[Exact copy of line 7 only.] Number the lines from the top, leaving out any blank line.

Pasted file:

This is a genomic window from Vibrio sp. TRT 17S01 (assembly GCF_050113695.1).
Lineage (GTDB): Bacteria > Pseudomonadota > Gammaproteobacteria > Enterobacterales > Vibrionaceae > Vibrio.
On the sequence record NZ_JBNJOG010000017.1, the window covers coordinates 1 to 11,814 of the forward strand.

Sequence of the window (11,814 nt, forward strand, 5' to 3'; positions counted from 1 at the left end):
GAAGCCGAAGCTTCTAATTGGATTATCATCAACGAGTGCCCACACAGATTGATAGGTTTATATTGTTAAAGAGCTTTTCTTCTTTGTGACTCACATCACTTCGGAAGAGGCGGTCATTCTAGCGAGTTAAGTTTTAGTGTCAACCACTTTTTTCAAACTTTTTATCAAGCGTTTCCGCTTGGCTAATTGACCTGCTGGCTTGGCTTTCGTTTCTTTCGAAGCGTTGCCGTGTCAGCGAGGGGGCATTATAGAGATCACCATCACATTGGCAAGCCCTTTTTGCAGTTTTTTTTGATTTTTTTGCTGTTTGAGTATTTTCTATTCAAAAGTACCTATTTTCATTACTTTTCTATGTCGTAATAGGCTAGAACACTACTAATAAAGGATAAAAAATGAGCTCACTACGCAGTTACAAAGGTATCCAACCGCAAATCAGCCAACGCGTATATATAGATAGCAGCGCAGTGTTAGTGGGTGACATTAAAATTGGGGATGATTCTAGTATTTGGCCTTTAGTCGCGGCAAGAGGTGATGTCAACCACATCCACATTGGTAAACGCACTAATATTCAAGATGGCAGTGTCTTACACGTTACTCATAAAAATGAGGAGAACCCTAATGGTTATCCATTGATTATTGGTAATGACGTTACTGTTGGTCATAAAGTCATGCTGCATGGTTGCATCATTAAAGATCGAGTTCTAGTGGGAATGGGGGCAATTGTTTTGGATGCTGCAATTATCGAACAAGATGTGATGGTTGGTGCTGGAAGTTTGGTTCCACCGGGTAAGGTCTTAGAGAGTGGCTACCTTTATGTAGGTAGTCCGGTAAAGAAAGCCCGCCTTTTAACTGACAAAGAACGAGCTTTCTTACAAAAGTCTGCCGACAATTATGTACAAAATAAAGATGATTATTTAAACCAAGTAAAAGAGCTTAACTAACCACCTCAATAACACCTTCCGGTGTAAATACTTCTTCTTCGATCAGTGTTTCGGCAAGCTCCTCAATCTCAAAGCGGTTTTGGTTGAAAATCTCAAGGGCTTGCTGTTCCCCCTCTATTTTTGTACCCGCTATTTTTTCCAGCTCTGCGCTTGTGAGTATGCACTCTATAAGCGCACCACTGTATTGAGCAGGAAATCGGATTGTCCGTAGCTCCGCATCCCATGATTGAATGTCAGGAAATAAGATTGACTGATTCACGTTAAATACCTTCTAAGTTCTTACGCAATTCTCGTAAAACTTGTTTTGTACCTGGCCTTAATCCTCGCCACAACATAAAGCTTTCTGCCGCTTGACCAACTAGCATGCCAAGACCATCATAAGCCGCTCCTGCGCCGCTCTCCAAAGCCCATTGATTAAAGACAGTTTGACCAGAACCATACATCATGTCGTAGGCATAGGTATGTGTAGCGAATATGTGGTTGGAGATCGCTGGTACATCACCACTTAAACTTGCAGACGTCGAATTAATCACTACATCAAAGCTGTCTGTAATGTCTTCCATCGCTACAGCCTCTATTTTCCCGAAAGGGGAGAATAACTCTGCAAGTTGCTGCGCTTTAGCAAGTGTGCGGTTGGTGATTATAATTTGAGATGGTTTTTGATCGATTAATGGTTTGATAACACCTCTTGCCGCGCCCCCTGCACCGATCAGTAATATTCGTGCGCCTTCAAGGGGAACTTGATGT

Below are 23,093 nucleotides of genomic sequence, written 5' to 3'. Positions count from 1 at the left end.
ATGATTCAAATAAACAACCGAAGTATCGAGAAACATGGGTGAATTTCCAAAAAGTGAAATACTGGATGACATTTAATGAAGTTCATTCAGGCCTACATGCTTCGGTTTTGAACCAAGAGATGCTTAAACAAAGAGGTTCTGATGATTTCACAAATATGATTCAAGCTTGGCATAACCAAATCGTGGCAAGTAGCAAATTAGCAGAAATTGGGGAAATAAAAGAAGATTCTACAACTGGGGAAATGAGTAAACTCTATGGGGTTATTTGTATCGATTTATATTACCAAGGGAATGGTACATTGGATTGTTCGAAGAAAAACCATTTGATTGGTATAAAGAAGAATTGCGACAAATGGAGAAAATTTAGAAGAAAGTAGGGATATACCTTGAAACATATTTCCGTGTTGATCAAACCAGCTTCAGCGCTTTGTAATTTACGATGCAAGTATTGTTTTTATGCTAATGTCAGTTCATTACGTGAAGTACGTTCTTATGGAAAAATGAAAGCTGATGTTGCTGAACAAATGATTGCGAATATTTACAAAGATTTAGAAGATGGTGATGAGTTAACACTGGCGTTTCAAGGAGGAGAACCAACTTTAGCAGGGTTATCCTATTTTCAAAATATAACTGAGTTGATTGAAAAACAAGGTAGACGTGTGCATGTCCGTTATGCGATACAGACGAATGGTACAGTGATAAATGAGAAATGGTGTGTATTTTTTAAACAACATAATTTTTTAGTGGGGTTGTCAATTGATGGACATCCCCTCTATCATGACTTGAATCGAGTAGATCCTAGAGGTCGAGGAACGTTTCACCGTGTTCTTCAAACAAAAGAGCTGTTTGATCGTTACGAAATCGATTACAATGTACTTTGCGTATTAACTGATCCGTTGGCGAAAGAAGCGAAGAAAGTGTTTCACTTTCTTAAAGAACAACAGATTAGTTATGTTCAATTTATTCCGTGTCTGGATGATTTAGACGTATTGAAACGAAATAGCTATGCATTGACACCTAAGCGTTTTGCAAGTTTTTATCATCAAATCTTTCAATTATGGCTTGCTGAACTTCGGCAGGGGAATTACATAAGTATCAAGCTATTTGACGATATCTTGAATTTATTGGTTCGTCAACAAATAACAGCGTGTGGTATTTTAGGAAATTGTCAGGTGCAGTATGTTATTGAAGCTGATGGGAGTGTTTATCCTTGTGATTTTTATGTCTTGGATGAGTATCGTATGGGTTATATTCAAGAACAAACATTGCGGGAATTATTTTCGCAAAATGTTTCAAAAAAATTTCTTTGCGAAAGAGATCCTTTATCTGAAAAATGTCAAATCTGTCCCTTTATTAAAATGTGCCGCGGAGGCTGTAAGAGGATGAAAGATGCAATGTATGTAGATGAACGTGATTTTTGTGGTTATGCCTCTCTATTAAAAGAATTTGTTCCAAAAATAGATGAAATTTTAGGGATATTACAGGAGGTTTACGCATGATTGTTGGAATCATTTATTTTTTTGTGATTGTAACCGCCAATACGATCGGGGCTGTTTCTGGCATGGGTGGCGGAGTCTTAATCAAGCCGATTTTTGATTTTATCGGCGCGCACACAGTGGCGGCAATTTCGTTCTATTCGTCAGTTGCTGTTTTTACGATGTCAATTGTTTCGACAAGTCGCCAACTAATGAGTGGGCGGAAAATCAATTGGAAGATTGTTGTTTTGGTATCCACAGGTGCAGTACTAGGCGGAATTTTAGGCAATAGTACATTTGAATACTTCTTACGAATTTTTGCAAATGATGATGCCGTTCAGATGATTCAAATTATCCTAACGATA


ATGATTCAAATAAACAACCGAAGTATCGAGAAACATGGGTGAATTTCCAAAAAGTGAAATACTGGATGACATTTAATGAAGTTCATTCAGGCCTACATGCTTCGGTTTTGAACCAAGAGATGCTTAAACAAAGAGGTTCTGATGATTTCACAAATATGATTCAAGCTTGGCATAACCAAATCGTGGCAAGTAGCAAATTAGCAGAAATTGGGGAAATAAAAGAAGATTCTACAACTGGGGAAATGAGTAAACTCTATGGGGTTATTTGTATCGATTTATATTACCAAGGGAATGGTACATTGGATTGTTCGAAGAAAAACCATTTGATTGGTATAAAGAAGAATTGCGACAAATGGAGAAAATTTAGAAGAAAGTAGGGATATACCTTGAAACATATTTCCGTGTTGATCAAACCAGCTTCAGCGCTTTGTAATTTACGATGCAAGTATTGTTTTTATGCTAATGTCAGTTCATTACGTGAAGTACGTTCTTATGGAAAAATGAAAGCTGATGTTGCTGAACAAATGATTGCGAATATTTACAAAGATTTAGAAGATGGTGATGAGTTAACACTGGCGTTTCAAGGAGGAGAACCAACTTTAGCAGGGTTATCCTATTTTCAAAATATAACTGAGTTGATTGAAAAACAAGGTAGACGTGTGCATGTCCGTTATGCGATACAGACGAATGGTACAGTGATAAATGAGAAATGGTGTGTATTTTTTAAACAACATAATTTTTTAGTGGGGTTGTCAATTGATGGACATCCCCTCTATCATGACTTGAATCGAGTAGATCCTAGAGGTCGAGGAACGTTTCACCGTGTTCTTCAAACAAAAGAGCTGTTTGATCGTTACGAAATCGATTACAATGTACTTTGCGTATTAACTGATCCGTTGGCGAAAGAAGCGAAGAAAGTGTTTCACTTTCTTAAAGAACAACAGATTAGTTATGTTCAATTTATTCCGTGTCTGGATGATTTAGACGTATTGAAACGAAATAGCTATGCATTGACACCTAAGCGTTTTGCAAGTTTTTATCATCAAATCTTTCAATTATGGCTTGCTGAACTTCGGCAGGGGAATTACATAAGTATCAAGCTATTTGACGATATCTTGAATTTATTGGTTCGTCAACAAATAACAGCGTGTGGTATTTTAGGAAATTGTCAGGTGCAGTATGTTATTGAAGCTGATGGGAGTGTTTATCCTTGTGATTTTTATGTCTTGGATGAGTATCGTATGGGTTATATTCAAGAACAAACATTGCGGGAATTATTTTCGCAAAATGTTTCAAAAAAATTTCTTTGCGAAAGAGATCCTTTATCTGAAAAATGTCAAATCTGTCCCTTTATTAAAATGTGCCGCGGAGGCTGTAAGAGGATGAAAGATGCAATGTATGTAGATGAACGTGATTTTTGTGGTTATGCCTCTCTATTAAAAGAATTTGTTCCAAAAATAGATGAAATTTTAGGGATATTACAGGAGGTTTACGCATGATTGTTGGAATCATTTATTTTTTTGTGATTGTAACCGCCAATACGATCGGGGCTGTTTCTGGCATGGGTGGCGGAGTCTTAATCAAGCCGATTTTTGATTTTATCGGCGCGCACACAGTGGCGGCAATTTCGTTCTATTCGTCAGTTGCTGTTTTTACGATGTCAATTGTTTCGACAAGTCGCCAACTAATGAGTGGGCGGAAAATCAATTGGAAGATTGTTGTTTTGGTATCCACAGGTGCAGTACTAGGCGGAATTTTAGGCAATAGTACATTTGAATACTTCTTACGAATTTTTGCAAATGATGATGCCGTTCAGATGATTCAAATTATCCTAACGATA